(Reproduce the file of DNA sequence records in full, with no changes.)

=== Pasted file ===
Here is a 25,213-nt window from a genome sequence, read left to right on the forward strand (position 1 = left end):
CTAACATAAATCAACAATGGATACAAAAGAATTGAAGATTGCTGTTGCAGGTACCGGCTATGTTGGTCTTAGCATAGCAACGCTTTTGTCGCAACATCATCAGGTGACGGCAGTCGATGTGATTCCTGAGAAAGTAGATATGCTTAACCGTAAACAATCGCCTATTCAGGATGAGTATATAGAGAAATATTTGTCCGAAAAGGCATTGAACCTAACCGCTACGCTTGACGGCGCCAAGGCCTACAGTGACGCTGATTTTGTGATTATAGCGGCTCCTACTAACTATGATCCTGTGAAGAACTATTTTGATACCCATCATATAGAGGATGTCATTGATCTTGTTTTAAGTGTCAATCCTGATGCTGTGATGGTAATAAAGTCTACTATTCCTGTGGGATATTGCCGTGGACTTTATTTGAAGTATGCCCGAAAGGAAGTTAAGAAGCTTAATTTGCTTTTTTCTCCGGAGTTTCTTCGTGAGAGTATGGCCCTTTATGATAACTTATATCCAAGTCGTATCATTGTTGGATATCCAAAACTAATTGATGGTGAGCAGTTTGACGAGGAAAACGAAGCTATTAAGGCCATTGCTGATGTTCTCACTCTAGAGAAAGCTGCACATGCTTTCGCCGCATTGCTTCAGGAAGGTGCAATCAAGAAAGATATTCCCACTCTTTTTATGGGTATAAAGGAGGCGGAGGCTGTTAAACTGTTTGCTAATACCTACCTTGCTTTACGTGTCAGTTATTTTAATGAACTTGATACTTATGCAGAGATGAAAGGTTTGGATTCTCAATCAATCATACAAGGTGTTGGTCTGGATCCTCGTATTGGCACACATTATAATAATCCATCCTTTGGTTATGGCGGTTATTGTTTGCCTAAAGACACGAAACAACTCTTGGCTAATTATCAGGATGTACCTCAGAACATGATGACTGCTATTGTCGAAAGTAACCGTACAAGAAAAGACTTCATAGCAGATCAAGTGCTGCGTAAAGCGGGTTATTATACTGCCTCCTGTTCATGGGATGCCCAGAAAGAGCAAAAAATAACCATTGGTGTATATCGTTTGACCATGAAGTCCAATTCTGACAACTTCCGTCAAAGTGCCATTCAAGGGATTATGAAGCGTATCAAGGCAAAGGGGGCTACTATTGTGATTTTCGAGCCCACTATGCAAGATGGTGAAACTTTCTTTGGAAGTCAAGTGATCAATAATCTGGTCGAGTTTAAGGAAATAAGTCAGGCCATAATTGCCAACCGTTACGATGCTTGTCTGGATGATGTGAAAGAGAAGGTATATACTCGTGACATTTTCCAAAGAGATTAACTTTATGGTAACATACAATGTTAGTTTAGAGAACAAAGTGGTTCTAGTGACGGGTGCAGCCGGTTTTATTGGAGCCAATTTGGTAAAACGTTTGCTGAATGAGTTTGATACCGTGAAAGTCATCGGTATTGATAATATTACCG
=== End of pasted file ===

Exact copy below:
Here is a 25,213-nt window from a genome sequence, read left to right on the forward strand (position 1 = left end):
CTAACATAAATCAACAATGGATACAAAAGAATTGAAGATTGCTGTTGCAGGTACCGGCTATGTTGGTCTTAGCATAGCAACGCTTTTGTCGCAACATCATCAGGTGACGGCAGTCGATGTGATTCCTGAGAAAGTAGATATGCTTAACCGTAAACAATCGCCTATTCAGGATGAGTATATAGAGAAATATTTGTCCGAAAAGGCATTGAACCTAACCGCTACGCTTGACGGCGCCAAGGCCTACAGTGACGCTGATTTTGTGATTATAGCGGCTCCTACTAACTATGATCCTGTGAAGAACTATTTTGATACCCATCATATAGAGGATGTCATTGATCTTGTTTTAAGTGTCAATCCTGATGCTGTGATGGTAATAAAGTCTACTATTCCTGTGGGATATTGCCGTGGACTTTATTTGAAGTATGCCCGAAAGGAAGTTAAGAAGCTTAATTTGCTTTTTTCTCCGGAGTTTCTTCGTGAGAGTATGGCCCTTTATGATAACTTATATCCAAGTCGTATCATTGTTGGATATCCAAAACTAATTGATGGTGAGCAGTTTGACGAGGAAAACGAAGCTATTAAGGCCATTGCTGATGTTCTCACTCTAGAGAAAGCTGCACATGCTTTCGCCGCATTGCTTCAGGAAGGTGCAATCAAGAAAGATATTCCCACTCTTTTTATGGGTATAAAGGAGGCGGAGGCTGTTAAACTGTTTGCTAATACCTACCTTGCTTTACGTGTCAGTTATTTTAATGAACTTGATACTTATGCAGAGATGAAAGGTTTGGATTCTCAATCAATCATACAAGGTGTTGGTCTGGATCCTCGTATTGGCACACATTATAATAATCCATCCTTTGGTTATGGCGGTTATTGTTTGCCTAAAGACACGAAACAACTCTTGGCTAATTATCAGGATGTACCTCAGAACATGATGACTGCTATTGTCGAAAGTAACCGTACAAGAAAAGACTTCATAGCAGATCAAGTGCTGCGTAAAGCGGGTTATTATACTGCCTCCTGTTCATGGGATGCCCAGAAAGAGCAAAAAATAACCATTGGTGTATATCGTTTGACCATGAAGTCCAATTCTGACAACTTCCGTCAAAGTGCCATTCAAGGGATTATGAAGCGTATCAAGGCAAAGGGGGCTACTATTGTGATTTTCGAGCCCACTATGCAAGATGGTGAAACTTTCTTTGGAAGTCAAGTGATCAATAATCTGGTCGAGTTTAAGGAAATAAGTCAGGCCATAATTGCCAACCGTTACGATGCTTGTCTGGATGATGTGAAAGAGAAGGTATATACTCGTGACATTTTCCAAAGAGATTAACTTTATGGTAACATACAATGTTAGTTTAGAGAACAAAGTGGTTCTAGTGACGGGTGCAGCCGGTTTTATTGGAGCCAATTTGGTAAAACGTTTGCTGAATGAGTTTGATACCGTGAAAGTCATCGGTATTGATAATATTACCG